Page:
From July, companies can get bigger grants from the Government to redesign jobs for older workers, in a move to encourage re-employment as the population ages.
They can apply for up to $300,000 for projects that will make jobs easier, safer and smarter for workers aged 50 and older, an amount double the previous cap under the Job Redesign Grant.
A total of $66 million will be available to companies over three years under the enhanced WorkPro scheme, the Ministry of Manpower (MOM) and Singapore Workforce Development Agency (WDA) announced yesterday. The move comes ahead of legislation to raise the re-employment age ceiling from 65 to 67 in July next year.
The agencies also said the Tripartite Committee on Employability of Older Workers had announced revised guidelines to keep up with the raised ceiling. It wants employers to give re-employed workers five-year contracts from age 62, up from three-year ones, where possible. Also, it is suggesting a bigger one-off payout of up to $13,000 to workers who are not re-employed.
Manpower Minister Lim Swee Say said of the changes: "As our workforce continues to age, we are going to see more and more workers over 60 years old."
They currently form 12 per cent of the resident labour force, or about 275,000, a sharp rise from 5.5 per cent 10 years ago.
The enhanced grants come under WorkPro, which was started in 2013 to foster progressive workplaces and boost local manpower.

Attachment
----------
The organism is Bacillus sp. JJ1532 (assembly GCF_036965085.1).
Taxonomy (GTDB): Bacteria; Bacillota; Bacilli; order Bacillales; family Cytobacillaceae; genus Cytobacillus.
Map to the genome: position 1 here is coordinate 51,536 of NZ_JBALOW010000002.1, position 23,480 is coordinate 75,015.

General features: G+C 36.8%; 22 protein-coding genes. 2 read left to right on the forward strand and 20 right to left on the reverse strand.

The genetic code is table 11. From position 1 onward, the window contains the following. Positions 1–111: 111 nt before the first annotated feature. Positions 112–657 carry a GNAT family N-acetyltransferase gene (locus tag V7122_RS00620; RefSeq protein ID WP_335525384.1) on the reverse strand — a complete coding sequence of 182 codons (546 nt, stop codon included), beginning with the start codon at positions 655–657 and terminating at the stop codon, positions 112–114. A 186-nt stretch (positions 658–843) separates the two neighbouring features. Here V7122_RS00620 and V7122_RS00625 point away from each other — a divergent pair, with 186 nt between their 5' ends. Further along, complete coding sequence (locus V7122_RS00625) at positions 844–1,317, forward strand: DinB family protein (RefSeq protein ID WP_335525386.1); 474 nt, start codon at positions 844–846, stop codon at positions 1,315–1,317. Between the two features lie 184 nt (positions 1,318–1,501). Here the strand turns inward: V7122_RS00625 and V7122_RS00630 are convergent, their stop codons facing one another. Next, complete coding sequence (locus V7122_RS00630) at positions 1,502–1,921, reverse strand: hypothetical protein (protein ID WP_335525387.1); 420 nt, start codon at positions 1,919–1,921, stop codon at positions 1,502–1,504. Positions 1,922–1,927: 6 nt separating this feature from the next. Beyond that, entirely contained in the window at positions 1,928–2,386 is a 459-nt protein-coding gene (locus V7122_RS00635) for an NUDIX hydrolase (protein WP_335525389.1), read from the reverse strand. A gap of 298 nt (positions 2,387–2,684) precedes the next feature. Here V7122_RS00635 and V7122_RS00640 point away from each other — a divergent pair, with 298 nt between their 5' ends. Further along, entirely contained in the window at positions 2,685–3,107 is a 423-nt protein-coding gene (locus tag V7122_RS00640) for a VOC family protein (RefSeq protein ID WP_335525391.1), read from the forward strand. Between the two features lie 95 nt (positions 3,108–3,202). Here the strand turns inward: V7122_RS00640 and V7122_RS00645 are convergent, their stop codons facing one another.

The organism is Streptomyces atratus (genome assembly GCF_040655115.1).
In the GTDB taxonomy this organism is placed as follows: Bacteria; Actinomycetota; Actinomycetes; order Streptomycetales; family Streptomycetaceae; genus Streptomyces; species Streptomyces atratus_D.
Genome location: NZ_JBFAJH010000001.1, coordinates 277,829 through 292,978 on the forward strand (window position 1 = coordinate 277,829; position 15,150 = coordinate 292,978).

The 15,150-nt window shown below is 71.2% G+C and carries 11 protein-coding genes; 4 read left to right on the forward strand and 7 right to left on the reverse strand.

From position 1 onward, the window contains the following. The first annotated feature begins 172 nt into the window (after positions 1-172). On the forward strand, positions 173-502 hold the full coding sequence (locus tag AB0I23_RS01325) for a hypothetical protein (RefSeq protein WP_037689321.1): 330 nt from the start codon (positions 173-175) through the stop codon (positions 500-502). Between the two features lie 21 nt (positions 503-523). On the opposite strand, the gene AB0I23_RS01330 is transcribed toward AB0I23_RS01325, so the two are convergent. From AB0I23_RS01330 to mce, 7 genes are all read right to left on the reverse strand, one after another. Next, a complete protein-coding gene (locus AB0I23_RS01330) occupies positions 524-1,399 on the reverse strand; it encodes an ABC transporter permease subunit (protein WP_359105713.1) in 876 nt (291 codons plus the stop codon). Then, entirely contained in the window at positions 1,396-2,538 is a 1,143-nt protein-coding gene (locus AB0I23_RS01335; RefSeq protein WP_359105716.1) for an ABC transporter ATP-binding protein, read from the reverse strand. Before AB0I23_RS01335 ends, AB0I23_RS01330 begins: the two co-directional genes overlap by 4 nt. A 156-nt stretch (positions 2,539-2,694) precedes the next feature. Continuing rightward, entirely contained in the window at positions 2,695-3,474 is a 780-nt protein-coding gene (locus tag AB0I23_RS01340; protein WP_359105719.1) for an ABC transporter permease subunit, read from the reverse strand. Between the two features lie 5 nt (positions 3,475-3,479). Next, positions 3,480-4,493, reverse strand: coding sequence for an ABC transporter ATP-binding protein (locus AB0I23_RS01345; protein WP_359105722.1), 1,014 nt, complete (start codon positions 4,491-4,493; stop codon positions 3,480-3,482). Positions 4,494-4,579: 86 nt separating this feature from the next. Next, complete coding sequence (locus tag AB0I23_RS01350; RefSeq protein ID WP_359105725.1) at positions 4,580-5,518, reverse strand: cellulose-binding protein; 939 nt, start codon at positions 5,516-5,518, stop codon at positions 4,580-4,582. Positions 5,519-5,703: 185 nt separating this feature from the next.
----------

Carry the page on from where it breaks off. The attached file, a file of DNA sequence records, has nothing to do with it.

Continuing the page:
The Enhanced WorkPro scheme aims to further encourage employers to create age-friendly workplaces, and is jointly developed by MOM, WDA, Singapore National Employers Federation and National Trades Union Congress (NTUC).
Under its Job Redesign Grant,the previous cap was $150,000 for workers aged 40 and older. Under the Age Management Grant, employers can get up to $20,000 to put in place age-friendly work and hiring practices. But conditions have been stiffened: Companies must have at least five workers aged 50 and older, up from 40 and older, among others.
A new Job Redesign Rider will allow companies already on the Capability Development Grant and Inclusive Growth Programme for redesigning jobs to get additional funds for up to 80 per cent of project cost, or up to $20,000 per worker aged 50 and older, whichever is lower.
Mr Lim said the re-employment age cap of 67 is the next step to help older workers, "but it won't be the final step". He added: "We want our workers even beyond 67 to find workplaces where jobs are easier, safer and smarter for them."
Welcoming the announcements, NTUC deputy secretary-general Heng Chee How said: "We urge all companies to prepare and redesign their workplaces to one that is ageless, so that they are better positioned to tap the knowledge and experience of mature workers."
Correction note: An earlier version of the story stated the number of older workers in the resident labour force as 267,600, instead of 275,000. This has been corrected.